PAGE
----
Since Hillary Clinton’s unexpected defeat in November, Democrats have been struggling with what needs to be done to rebuild their party. For the most part, that discussion has been muted in public — except when it comes to the contest over who will head up the Democratic National Committee.
Central to that contest have been questions of race. A divide has emerged between people who want the party to do more to energize members of minority groups — primarily African-Americans and Latinos, who are less likely to vote than white people — and those who feel the party has ignored the concerns of lower- and middle-income white voters.
At a debate forum held Monday night sponsored by the group Democracy in Color, the seven major candidates for chair of the Democratic National Committee held forth on race and the party, with several claiming that a competent party would be able to reach out to people of all races.
“It’s a false choice to say we’ll go to one community or the other,” said Tom Perez, who until last week was secretary of labor under Barack Obama. “We didn’t make house calls.”
Pete Buttigieg, who is the mayor of South Bend, Indiana, argued that Democrats have limited themselves by talking to various groups about just the issues that particularly affect them.
“We only talk to the African-American community about African-American issues. We only talk to Latinos about issues impacting Latinos,” he said. “Solidarity, not isolation, is the way that we can move forward as a party.”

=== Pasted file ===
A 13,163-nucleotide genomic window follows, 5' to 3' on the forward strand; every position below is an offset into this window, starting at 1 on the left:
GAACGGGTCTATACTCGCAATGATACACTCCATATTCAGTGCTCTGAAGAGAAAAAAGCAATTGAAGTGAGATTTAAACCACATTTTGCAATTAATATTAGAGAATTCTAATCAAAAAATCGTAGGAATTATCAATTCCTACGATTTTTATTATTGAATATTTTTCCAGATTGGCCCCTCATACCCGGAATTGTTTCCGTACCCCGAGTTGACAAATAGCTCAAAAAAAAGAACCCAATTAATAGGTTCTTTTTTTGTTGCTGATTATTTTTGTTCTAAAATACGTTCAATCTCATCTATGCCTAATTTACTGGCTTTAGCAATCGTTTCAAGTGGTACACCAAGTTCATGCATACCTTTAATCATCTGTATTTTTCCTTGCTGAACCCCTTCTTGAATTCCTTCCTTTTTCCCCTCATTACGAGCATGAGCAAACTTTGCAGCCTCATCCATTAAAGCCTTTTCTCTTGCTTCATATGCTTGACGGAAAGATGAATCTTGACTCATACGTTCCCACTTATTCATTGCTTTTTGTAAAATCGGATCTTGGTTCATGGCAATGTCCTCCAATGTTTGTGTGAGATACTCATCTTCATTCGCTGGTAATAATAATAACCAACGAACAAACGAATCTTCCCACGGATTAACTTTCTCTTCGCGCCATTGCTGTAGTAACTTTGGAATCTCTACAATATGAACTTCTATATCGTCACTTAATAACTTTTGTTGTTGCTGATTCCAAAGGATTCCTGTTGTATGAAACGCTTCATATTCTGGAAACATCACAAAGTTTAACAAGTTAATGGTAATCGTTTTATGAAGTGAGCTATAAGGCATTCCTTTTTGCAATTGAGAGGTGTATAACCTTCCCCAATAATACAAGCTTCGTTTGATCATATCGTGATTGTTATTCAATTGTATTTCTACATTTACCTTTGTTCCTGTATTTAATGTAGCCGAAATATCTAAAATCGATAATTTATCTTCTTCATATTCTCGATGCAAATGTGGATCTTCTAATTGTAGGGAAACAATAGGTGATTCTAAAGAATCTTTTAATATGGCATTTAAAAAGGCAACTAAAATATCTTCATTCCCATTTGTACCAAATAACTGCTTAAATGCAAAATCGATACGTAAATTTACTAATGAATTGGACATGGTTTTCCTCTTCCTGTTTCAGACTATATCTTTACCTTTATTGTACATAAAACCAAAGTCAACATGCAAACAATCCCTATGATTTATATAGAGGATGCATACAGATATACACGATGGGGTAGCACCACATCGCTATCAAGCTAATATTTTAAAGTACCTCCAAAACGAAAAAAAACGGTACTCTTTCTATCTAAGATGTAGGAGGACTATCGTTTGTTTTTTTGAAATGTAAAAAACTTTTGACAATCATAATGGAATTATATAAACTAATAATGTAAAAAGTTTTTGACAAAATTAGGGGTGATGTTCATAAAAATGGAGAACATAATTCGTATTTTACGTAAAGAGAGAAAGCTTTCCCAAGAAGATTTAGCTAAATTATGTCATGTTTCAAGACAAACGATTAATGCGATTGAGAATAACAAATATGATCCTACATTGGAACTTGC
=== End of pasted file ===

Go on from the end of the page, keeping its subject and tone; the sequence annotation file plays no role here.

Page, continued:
Rep. Keith Ellison of Minnesota, who is widely seen as one of two leading candidates (along with Perez), said Democratic leaders spent too much money on television ads in swing states.
“The Democratic Party ignores the blue states and the red states and only goes to the swing states and then they target them with just TV ads,” Ellison said, advocating that the party spend more of its money on local organizing and on black and Hispanic media.
Ellison was one of several candidates to criticize the party for spending too much money on television commercials. The issue of how Democrats can improve turnout among citizens who don’t normally vote divided the candidates to some degree.
Former Fox News analyst Jehmu Greene seemed to argue that Democrats should focus more effort on reaching young minority voters.
“The DNC did a piss-poor job of engaging young people of color,” she said. She also faulted the party for not focusing more of its public messaging on “communicating intersectionality.”
“Sexism, racism and homophobia are all connected,” said Greene, who's worried that Democrats may be overcompensating for failures to reach blue-collar white voters in swing states.
Buttigieg maintained that the party had stopped focusing on urging people to vote for Democrats and instead had prioritized convincing them to vote against Republicans. He said that ideological centrism wasn’t necessary but better communication was.
“It doesn’t matter where you put your media spending if you don’t talk about your values,” Buttigieg said, adding that Democrats have been reluctant to talk about how progressive values promote freedom.